Primary diagnosis on the doctor's certificate states what is the main medical reason for the applicant’s disability. They were coded according to ICD-9, from end 1998 ICD-10, and grouped into “mental”, “musculoskeletal” and “others”. The first two were further divided into “well defined” and “complex conditions”, the last term being newly introduced in psychatric  and somatic  classifications:
▪Well defined psychiatric diagnoses comprised psychoses, oligophrenia and similar conditions (ICD-9 290–295; 297–299; 317–319; ICD-10 F00-F09; F20-F29, F70-F79).
▪Complex psychiatric diagnoses were depression, anxiety states, personality disorders, and all alcohol and drug diagnoses (ICD-9 296; 300–302; 303–305; 312–316; ICD-10 F10-F19; F30-F69; F80-F99).
▪Well defined musculoskeletal diagnoses were arthritis, osteoathritis and similar (ICD-9 714; 715; 710–713: 716–719; 725–728; 730–739; ICD-10 M05-M06; M15-M19; M00-M04; M20-M39; M55-M78; M80-M99).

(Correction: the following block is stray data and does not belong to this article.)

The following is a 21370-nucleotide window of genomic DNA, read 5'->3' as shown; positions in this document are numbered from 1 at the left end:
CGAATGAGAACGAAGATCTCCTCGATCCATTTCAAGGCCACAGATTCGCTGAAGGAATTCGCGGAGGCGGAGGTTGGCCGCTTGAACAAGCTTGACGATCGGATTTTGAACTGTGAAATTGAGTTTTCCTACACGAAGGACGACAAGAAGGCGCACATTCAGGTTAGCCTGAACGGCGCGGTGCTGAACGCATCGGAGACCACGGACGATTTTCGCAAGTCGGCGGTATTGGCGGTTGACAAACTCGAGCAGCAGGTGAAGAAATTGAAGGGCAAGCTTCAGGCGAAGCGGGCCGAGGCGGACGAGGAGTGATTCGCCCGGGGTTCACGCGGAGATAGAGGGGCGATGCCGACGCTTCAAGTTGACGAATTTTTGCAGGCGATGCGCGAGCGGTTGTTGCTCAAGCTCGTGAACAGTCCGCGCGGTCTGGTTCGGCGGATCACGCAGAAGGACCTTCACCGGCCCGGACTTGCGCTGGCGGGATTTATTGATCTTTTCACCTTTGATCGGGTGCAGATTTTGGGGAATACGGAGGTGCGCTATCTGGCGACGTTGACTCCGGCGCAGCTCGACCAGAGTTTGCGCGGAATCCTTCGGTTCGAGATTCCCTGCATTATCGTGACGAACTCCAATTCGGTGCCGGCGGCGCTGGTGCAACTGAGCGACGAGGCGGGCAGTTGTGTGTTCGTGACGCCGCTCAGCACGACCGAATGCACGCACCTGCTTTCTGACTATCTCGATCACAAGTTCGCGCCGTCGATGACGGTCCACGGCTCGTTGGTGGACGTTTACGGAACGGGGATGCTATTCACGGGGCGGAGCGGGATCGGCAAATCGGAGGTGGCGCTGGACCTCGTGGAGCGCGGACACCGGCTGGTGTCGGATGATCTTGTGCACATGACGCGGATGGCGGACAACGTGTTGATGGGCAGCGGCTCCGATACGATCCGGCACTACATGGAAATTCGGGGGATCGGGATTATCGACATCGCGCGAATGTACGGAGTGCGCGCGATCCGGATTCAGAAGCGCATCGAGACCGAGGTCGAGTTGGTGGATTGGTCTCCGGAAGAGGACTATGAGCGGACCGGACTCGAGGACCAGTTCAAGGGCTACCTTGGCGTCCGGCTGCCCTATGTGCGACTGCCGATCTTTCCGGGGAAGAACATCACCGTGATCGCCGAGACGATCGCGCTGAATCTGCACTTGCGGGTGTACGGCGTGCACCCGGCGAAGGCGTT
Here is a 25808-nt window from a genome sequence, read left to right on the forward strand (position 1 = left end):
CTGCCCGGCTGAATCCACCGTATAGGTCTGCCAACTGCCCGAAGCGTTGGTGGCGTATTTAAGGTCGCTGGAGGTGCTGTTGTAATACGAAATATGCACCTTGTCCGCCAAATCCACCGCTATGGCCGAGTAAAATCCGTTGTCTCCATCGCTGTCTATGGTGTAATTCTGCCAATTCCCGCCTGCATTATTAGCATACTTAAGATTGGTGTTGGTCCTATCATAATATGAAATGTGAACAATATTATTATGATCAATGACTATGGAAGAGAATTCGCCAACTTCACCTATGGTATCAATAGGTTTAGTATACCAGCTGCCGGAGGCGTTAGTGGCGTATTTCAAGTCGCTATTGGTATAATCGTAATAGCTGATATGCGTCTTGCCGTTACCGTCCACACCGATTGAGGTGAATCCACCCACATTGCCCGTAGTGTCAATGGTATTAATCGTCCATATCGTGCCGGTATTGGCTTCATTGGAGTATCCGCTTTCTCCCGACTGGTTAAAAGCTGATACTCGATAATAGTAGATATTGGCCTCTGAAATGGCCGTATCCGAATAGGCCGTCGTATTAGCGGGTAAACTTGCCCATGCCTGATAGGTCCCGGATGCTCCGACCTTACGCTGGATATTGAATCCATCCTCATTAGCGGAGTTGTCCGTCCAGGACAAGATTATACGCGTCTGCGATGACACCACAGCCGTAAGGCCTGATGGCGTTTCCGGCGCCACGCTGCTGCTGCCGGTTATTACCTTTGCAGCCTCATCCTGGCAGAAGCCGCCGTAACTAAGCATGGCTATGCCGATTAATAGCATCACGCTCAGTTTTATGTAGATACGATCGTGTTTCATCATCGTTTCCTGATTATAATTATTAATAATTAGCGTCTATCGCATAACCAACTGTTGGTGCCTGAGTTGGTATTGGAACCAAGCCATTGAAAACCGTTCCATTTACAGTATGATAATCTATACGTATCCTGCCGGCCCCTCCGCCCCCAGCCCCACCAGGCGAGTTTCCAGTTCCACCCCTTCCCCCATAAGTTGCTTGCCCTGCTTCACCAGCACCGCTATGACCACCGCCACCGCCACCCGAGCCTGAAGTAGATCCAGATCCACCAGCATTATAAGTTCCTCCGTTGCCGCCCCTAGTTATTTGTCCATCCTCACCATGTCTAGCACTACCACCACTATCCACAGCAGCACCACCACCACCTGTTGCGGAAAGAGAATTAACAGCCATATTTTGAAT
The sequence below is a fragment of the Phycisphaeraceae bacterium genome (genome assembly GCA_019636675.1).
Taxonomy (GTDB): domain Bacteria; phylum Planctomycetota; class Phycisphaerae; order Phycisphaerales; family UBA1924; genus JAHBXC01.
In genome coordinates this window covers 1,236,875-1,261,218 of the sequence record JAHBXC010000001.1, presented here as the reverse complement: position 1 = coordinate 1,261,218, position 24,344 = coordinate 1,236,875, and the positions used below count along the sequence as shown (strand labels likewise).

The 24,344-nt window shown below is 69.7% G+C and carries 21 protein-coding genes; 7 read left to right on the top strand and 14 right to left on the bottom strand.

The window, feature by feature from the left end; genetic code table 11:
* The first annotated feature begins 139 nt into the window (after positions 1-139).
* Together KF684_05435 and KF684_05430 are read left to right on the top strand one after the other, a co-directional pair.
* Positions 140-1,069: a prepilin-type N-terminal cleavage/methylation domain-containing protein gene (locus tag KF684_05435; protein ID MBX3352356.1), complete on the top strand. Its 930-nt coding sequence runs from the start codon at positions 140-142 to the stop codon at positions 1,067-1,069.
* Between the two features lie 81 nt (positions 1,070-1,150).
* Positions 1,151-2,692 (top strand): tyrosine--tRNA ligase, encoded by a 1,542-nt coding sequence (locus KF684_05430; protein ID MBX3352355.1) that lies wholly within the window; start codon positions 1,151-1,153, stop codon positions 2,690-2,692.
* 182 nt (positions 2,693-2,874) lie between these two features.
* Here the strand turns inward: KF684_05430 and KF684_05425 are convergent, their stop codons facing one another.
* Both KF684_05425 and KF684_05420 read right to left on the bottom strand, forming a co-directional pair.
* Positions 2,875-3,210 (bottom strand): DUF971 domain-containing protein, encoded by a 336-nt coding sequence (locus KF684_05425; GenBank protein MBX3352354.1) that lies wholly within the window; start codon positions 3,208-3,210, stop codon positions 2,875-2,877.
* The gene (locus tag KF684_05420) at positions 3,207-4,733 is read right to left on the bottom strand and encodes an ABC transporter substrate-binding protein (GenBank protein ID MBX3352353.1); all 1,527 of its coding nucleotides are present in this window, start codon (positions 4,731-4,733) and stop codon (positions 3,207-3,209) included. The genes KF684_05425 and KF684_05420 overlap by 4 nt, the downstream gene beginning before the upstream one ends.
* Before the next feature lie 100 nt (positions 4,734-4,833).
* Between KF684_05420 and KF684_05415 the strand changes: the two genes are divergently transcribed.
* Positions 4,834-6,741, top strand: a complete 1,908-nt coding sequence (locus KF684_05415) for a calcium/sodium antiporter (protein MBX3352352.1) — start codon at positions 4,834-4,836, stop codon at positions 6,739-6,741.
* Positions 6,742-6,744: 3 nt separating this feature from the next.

▪Complex musculoskeletal diagnoses were myalgia, fibromyalgia, tenosynovitis, low back pain and similar (ICD-9 729; ICD-10 M79; M40-M55).
▪Other somatic diagnoses were all other somatic diagnoses, mostly well-defined according to medical science.
▪A few applications lacked a registered diagnosis from the primary physician or had a symptom diagnoses. They were referred to a specialist whose diagnoses were not recorded.
Individual independent variables
Age in 1995 was adjusted for as a continuous variable.